Saturday, January 12, 2013

This Artist's Dirty Little Secret Places

Ten or twelve, maybe more, years ago, Mike and I put a shelving unit up in our garage to house my paintings. At this point I was more actively trying to sell my art at local fairs, coffee shops, offices, etc. With a plastic table cloth thrown over the front to keep dust out, it became camouflaged in the garage with so many "maybe I can use that later" items. 

There is has been sitting through many art stages of my career. I left for Hawaii, two years later I returned, there it sat. I moved on to my "River Series," there it sat. I am embarrassed to say that I have not even looked at the paintings and prints in there until shortly after New Years. As I was spending more money on framing new art, I suddenly got it that I had a lot of resources ($$$) sitting in my Dirty Little Secret Place.

I wish I'd taken a photo before I started clearing it out, because it was a trash heap. I even found mouse turds! Here you see it as a relatively organized space. However, all these frames are coming out to be disassembled and repackaged.

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I have a table set up for my project. What I thought would take an afternoon or two is now approaching week 2. One excuse is that the garage is 32 degrees F. until a wood stove heats it up to 45 degrees which takes a couple of hours.

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And here is the final step of my operation. The metal frames are neatly wrapped and labeled with the size, colors and damage. The glass is wrapped according to size and shelved beside the frames. But the truly hard part is ahead of me. Please help!

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I know I'm not the only artist (or other hobbyist ) with this problem.

-What do I do with old paintings that no longer represent the artist I am now?
-Can I restore scratched up metal frames?
-Is there a market for any of this stuff?
-Should I just have a giant bonfire?

I am anxiously waiting for some helpful suggestions, as I freeze my fingers to the bone out in my garage. 


Anonymous said...

Kathleen Conover had us paint gesso juice over old paintings. The cool thing about the juice is that it accepts watercolor. If you go online you will find the recipe. Look up gesso juice. We made it from gesso, matte medium and water. I can not remember the exact proportions but the juice is the consistency of unwhipped cream. I think we mixed a cup of gesso to a half cup of matte medium then added water accordingly. You get the idea of the proportions: 2:1 plus some water.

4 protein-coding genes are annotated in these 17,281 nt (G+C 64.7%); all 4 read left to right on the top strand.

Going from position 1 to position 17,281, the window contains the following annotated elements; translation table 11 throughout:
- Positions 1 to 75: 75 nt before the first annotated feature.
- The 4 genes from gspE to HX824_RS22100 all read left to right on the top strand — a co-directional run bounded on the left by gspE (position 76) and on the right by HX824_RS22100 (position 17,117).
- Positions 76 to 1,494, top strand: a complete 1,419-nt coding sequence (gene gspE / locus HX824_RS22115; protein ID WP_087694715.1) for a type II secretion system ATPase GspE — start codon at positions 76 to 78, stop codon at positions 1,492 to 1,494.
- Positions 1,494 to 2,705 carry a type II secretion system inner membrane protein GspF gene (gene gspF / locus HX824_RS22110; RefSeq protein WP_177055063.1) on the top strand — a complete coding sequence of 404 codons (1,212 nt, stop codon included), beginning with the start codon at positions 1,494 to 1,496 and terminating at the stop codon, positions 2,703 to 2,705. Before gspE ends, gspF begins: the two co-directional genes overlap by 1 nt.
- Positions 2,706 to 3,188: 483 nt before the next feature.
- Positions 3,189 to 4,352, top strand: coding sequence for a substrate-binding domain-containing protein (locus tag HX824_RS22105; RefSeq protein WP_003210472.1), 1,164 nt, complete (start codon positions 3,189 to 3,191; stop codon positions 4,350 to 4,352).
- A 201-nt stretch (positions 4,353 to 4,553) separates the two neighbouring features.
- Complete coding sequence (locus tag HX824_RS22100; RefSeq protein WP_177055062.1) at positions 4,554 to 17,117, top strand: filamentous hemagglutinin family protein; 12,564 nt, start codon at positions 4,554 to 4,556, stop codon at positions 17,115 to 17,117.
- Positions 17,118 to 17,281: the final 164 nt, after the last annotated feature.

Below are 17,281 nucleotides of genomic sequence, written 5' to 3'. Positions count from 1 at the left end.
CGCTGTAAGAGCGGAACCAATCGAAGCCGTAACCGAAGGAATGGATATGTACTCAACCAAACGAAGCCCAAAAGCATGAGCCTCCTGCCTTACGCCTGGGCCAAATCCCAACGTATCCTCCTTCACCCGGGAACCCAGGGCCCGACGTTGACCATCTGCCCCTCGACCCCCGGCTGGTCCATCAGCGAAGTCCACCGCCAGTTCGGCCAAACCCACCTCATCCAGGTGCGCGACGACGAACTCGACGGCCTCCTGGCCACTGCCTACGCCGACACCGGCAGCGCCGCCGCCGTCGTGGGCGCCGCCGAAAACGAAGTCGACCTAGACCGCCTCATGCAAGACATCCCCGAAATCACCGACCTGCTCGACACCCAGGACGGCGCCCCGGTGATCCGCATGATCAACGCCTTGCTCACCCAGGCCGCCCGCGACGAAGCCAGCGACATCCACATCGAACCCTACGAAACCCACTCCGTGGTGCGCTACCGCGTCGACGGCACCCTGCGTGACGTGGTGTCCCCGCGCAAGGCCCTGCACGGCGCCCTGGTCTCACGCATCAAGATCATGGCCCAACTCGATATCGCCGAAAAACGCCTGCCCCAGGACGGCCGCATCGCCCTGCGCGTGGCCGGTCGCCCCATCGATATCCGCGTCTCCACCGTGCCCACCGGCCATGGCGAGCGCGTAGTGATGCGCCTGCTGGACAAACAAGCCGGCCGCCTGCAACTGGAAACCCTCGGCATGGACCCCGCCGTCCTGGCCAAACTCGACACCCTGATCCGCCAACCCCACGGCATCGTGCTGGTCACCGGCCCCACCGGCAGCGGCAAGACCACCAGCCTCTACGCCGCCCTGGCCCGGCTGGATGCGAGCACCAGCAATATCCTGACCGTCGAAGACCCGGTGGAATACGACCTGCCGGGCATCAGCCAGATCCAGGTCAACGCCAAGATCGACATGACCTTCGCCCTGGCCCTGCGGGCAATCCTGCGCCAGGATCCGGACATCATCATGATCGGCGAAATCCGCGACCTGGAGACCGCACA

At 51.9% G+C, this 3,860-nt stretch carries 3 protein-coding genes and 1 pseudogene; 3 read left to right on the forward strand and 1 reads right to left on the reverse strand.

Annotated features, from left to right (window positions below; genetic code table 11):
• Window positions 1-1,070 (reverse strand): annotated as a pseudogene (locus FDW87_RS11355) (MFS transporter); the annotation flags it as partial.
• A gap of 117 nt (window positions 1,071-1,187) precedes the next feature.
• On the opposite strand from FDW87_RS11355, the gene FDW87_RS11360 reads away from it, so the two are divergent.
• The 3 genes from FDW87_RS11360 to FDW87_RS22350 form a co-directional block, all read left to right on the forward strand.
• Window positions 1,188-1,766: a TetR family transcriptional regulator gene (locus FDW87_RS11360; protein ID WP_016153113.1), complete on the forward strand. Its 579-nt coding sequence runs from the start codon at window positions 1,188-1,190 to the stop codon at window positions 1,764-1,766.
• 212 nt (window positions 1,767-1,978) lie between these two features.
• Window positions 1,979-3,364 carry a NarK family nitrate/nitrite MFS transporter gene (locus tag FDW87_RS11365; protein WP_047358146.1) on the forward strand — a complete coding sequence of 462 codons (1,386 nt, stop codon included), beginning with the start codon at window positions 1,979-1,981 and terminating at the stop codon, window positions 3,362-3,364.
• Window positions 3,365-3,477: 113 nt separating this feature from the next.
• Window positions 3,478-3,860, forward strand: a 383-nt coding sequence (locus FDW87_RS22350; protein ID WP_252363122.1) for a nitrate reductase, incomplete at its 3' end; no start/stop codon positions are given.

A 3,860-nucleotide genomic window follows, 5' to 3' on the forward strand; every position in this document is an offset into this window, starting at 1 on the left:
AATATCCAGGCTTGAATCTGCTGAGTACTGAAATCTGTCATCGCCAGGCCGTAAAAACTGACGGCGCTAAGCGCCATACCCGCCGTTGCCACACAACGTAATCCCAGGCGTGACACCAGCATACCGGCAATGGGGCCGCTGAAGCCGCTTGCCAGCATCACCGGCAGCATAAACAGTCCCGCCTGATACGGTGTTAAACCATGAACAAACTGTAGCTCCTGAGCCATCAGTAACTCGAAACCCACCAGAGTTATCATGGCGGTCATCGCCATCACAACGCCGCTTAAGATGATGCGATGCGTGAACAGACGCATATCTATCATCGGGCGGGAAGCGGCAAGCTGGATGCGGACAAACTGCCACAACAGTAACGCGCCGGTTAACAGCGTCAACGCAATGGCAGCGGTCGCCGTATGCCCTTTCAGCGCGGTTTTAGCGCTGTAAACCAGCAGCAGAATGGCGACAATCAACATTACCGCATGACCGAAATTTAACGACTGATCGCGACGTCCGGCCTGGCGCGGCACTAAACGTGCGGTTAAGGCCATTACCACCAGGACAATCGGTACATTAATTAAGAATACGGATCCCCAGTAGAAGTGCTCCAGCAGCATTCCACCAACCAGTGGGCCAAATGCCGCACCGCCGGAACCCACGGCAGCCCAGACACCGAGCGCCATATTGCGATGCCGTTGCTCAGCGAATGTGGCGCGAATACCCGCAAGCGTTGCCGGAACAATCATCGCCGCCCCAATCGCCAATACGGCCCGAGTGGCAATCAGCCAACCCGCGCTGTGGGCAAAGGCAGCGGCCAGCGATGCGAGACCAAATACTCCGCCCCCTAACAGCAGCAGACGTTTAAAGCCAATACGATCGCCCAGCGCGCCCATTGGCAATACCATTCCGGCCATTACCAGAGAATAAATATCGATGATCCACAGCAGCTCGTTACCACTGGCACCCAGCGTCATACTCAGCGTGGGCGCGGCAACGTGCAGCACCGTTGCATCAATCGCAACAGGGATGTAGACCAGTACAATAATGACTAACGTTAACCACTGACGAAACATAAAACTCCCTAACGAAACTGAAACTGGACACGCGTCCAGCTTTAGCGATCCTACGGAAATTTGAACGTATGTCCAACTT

Anonymous said...

Margaret, I will never forget one winter evening/many/? several years ago. My storage space for those paintings was inside, but taking up space I sorely needed. And everytime I got them out to look them over for possibilities, I wanted to quit painting - all sorts of styles, none of which I felt was me. Gene was off steelheading and I built a big fire in the fireplace and sat there feeding them one at a felt great! I was free.

Now that may not be the right choice for you...your working with all those layers of stuff, collage, gauche, acrylic etc. may lend themselves to something exciting. And I did learn to make use of some of my later disasters, with the use of an electric rotary sander on a few.

As to the aluminum frames, there is probably a way to use them, paint? or something but if it is very time consuming you might be ahead to spend your time painting.

One thing I didn't do was consider marketing them - I didn't even give them to my kids and I'm glad I didn't. Now remember, you asked for advise and I haven't seen any of these works. You may be sitting on a goldmine for all I know. Nice weather for a fire in the fireplace though.

All the best,

Anonymous said...

Aloha Margaret,
Sandblast the scratched frames!

Anonymous said...

Post pics of the old paintings and see if there are any interested buyers. I'm sure there will be!

Liz said...

I have the same problem, Margaret--lots of paintings from 10 years ago that no longer represent my current style. I gave some to family members, but STILL have a ton of these.

You can, of course, use the back to do new paintings (I've even painted black gesso over some so I won't see the old painting) because after all, that paper did cost you money! How many paintings are we talking about--a dozen, 100? It's a common artist's problem. As for old frames, I'd give them to goodwill if you really think you won't use them.